New Zealand prepares to mark Pike River anniversary

Normal
0

false
false
false

MicrosoftInternetExplorer4

st1:*{behavior:url(#ieooui) }

/* Style Definitions */
table.MsoNormalTable
{mso-style-name:”Table Normal”;
mso-tstyle-rowband-size:0;
mso-tstyle-colband-size:0;
mso-style-noshow:yes;
mso-style-parent:””;
mso-padding-alt:0cm 5.4pt 0cm 5.4pt;
mso-para-margin:0cm;
mso-para-margin-bottom:.0001pt;
mso-pagination:widow-orphan;
font-size:10.0pt;
font-family:”Times New Roman”;
mso-ansi-language:#0400;
mso-fareast-language:#0400;
mso-bidi-language:#0400;}

This Saturday marks the one year anniversary of the Pike River mine disaster, which killed 29 miners.

A year on from the tragedy the remains of the workers have still not been found, and with the mine prepared for sale, the receivers say it may take years for them to be recovered – if at all.

The families of those killed will gather on Saturday to unveil a special memorial and attend a service at the local rugby ground.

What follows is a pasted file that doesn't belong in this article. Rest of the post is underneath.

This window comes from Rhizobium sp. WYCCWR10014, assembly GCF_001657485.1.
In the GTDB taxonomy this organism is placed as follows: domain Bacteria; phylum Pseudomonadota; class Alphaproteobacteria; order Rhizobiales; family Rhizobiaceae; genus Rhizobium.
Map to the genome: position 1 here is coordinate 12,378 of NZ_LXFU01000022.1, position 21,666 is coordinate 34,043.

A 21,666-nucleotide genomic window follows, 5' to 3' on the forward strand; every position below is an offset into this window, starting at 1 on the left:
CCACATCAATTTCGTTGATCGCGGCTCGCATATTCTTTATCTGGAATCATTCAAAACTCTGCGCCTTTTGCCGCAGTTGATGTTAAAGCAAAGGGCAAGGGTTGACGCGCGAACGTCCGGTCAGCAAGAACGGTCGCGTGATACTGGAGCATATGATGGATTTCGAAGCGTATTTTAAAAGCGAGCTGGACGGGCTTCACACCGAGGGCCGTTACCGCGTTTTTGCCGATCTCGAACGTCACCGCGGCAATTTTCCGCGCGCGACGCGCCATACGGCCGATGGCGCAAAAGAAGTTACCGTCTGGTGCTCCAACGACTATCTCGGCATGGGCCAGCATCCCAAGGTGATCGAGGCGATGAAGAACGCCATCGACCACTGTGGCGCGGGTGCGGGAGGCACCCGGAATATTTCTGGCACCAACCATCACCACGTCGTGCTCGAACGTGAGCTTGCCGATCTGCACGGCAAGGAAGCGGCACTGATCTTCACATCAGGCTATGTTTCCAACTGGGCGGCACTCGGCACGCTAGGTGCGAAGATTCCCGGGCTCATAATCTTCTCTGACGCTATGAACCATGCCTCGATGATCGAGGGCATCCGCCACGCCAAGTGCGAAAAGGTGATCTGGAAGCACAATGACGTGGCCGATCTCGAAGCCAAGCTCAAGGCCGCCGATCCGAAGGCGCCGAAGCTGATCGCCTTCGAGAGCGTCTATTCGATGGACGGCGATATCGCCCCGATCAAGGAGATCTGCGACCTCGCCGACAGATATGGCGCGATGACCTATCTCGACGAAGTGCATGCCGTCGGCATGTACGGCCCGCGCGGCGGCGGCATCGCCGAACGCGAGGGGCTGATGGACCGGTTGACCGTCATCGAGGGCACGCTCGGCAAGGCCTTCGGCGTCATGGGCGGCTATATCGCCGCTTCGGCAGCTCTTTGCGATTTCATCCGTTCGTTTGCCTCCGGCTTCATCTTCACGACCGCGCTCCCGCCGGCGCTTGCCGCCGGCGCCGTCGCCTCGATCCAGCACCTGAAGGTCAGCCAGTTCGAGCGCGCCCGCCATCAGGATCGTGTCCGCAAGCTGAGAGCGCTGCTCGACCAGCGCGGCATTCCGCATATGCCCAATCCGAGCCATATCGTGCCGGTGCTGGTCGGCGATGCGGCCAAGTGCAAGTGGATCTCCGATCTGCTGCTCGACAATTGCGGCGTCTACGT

More than 2500 people are expected to gather for the service that will end with a minute silence to remember the dead.

Australians Willie Joynson and Josh Ufer, both from Queensland, were among the victims at Pike River.

The Royal Commission into the tragedy continues to conduct hearings.

This week it was told by Pike River’s former inspector, Kevin Poynter, that Australian mine officials had a “much better picture of what’s happening underground”.

Poynter said Australian mine standards were higher and its inspectors were better supported than their counterparts in New Zealand.

New Zealand Prime Minister John Key will speak at the Saturday ceremony but will only read from the bible.

“We thought that was appropriate,” he said.

To keep up to date with Australian Mining, subscribe to our free email newsletters delivered straight to your inbox. Click here.